Port’s Top Cop

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With Father’s Day come and gone, I couldn’t help thinking of my own father, Samuel Wolf Blankman. If ever I complained about a teacher, my old man said, “Why is it always the teacher? Why isn’t it you?” He advised me to tell the truth because then I wouldn’t have to remember what I said. And he stressed strongly: “Don’t break the law and you’ll never have a problem with the police.”

Speaking of police, Port Washington has been blessed with a first-rate police presence. That doesn’t happen by accident. It is the result of the strong, enlightened leadership of our chiefs and our three elected police commissioners and a cadre of dedicated men and women who round out our police force.

James Salerno
James Salerno

Port Washington’s new Police Chief, James Salerno, is a rara avis. He is the only chief in memory who is Port Washington born and bred. He went to Main Street School, then to Weber Junior High and graduated from Schreiber. His father, Albert, worked in the sand pits for a time and later became a custodian at Sousa Junior High. His mother, Lucy, worked as a paraprofessional for the school district for 40 years, retiring at age 80.

When he was younger, Salerno didn’t consider becoming a police officer. But he did become a member of Port’s fire department in 1977. Two years later, when Port’s Fire Medics Company was founded, Salerno was aboard, remaining for five years and earning the rank of captain. And fate handed him a bonus.

One day, Salerno spotted a young woman coming up the ramp to the Fire Medics. There was nothing wrong with his eyesight. “I saw her and I thought she was the prettiest girl I’d ever seen,” he said, smiling broadly. Her name was Jean. She was going to nursing school. He admits to being bashful, which meant it took him some time to ask her for a date. But when he did, the courtship lasted five years. By then, Jean was a nurse at St. Francis. They were married in 1985, found an apartment on Avenue B in Port and settled in, and in time the stork brought Christopher, Ashley and Robbie (now 27, 25 and 22).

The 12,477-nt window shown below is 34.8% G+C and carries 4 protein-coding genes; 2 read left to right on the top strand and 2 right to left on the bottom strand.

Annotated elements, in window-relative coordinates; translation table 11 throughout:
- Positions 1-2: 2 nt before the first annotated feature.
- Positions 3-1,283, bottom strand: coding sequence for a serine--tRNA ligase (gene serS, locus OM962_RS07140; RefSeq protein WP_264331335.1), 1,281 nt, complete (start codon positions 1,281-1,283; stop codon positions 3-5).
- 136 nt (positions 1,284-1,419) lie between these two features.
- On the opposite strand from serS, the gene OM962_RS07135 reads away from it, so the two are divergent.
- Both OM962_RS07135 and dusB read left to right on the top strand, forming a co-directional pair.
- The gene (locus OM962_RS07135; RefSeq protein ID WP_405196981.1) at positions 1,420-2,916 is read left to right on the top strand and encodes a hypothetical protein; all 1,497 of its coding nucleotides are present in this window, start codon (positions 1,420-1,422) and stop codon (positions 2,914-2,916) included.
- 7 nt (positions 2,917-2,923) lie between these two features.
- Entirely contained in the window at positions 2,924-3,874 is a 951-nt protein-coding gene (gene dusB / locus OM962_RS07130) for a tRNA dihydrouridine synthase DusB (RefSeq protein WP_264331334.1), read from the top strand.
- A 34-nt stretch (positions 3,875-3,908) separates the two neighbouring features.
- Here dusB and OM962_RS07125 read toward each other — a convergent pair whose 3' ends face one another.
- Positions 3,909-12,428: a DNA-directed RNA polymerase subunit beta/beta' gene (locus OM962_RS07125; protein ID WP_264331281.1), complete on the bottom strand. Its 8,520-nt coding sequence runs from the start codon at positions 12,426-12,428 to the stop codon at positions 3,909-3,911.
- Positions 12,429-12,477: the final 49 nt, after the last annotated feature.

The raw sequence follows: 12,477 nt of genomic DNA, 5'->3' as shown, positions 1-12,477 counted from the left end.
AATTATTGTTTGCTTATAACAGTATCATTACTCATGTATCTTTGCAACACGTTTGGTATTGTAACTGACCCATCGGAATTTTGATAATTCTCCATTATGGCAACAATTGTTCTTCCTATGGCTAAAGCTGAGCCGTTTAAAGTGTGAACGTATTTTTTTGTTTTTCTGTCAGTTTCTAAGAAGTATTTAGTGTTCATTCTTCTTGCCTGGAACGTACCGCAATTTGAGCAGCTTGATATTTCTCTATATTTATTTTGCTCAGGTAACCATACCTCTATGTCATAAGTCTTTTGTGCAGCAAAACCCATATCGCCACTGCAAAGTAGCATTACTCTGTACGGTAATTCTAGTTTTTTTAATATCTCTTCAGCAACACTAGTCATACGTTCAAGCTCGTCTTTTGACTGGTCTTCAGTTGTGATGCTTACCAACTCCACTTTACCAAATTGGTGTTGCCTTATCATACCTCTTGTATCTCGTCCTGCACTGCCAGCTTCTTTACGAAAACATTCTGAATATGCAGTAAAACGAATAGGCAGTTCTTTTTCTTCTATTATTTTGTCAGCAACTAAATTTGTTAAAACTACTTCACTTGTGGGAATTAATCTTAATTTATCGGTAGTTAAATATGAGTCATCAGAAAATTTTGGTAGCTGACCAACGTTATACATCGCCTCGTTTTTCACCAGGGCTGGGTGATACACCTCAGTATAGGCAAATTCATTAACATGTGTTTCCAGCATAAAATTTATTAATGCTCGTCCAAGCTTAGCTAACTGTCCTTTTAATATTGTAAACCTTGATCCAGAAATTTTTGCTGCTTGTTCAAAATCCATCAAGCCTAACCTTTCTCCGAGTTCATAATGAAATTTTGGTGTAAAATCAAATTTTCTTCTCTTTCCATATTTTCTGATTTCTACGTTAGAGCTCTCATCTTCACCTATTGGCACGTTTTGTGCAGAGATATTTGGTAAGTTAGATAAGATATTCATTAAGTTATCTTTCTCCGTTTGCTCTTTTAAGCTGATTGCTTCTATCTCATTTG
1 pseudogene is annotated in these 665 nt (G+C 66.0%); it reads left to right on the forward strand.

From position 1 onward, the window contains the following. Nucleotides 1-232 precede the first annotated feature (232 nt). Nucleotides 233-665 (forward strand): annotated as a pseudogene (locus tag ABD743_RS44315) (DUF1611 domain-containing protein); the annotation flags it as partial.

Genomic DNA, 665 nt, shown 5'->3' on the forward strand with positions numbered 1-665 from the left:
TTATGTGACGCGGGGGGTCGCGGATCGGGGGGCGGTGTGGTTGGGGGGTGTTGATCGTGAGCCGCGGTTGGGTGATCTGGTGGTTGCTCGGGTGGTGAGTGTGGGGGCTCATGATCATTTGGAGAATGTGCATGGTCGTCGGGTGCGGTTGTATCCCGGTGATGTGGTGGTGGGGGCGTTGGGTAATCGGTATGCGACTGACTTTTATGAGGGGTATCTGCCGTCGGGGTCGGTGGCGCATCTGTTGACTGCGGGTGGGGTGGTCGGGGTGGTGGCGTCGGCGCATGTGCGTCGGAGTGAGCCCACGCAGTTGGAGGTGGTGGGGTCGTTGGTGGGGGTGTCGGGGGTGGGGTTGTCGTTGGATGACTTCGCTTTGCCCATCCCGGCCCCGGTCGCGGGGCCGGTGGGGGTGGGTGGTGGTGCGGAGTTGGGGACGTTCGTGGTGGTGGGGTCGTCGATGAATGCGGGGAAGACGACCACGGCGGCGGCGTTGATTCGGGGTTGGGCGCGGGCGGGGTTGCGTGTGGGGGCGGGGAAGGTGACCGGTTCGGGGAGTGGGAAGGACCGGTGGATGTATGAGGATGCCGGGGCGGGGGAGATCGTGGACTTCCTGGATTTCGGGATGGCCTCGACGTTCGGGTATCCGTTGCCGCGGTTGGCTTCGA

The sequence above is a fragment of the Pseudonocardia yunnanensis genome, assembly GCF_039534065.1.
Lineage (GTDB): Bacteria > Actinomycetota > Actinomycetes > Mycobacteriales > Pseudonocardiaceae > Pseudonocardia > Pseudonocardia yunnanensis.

Salerno had been working as a paramedic in New York City in 1981, but in 1983, he took a test for Nassau County police and passed, but chose the Port Washington police. In September 1985, he was sworn in by the then-chief Frank Donahue. “I spent the next
five years on patrol,” he said.
(Not to worry, his career was on the ascendant.)

On April Fools’ Day, 1984, Salerno was promoted to sergeant. Six years later, he became a detective. He was promoted to lieutenant in October 2000, assigned to a patrol for one month, then moved to administration, where he became Chief William Kilfoil’s administrative assistant. By 2004, he was promoted to assistant chief. And when Chief Kilfoil retired in March 2013 after 39 years, Assistant Chief Salerno became Acting Chief Salerno. He was required to take the civil service test for chiefs, which he did, coming out number one. On October 19, Acting Chief Salerno became Chief James Salerno.

Police Commissioner James Duncan, 19 years on the job, seven times as chairman, explained, “I have worked with him as a lieutenant, assistant chief and finally chief. He scored number one on the Civil Service Chiefs Test. Jim is the most experienced and a fine worker.” Duncan should know. He has been a dedicated Port firefighter for 52 years and was a Nassau County police officer for 23 years.

Salerno’s predecessor, William Kilfoil, has only high praise for him. “His assistance to me was vital. His professional skills abound and he has an unlimited capacity to work with people to get the job done. I am proud to call him my colleague and my friend.”

Chief Salerno became a police officer because, he said, “I always wanted to do something to help people.” Then, emotionally, he added, “But of all the things I’ve done, the awards and medals, the best thing in my whole career was the baby girl I delivered in the lobby at headquarters. I was getting ready to go off duty after an overnight shift. A cab pulls in with a man and woman in the backseat. The woman was obviously pregnant and ready to deliver. They stopped at the police station because they couldn’t make it to the hospital in time. We carried her in, laid her on the couch and I delivered the baby…I was delighted to be present at her 15th birthday celebration.”

Chief Salerno is a born communicator with great passion for his job. He has set up forums for residents to say what’s on their minds. “I love this job. I love the community and the police officers here, the men and women, who keep us safe 24 hours a day, seven days a week,” he said.

“I am sure he will continue to do a fine job for the people of Port Washington for many years to come,” Kilfoil said.

 

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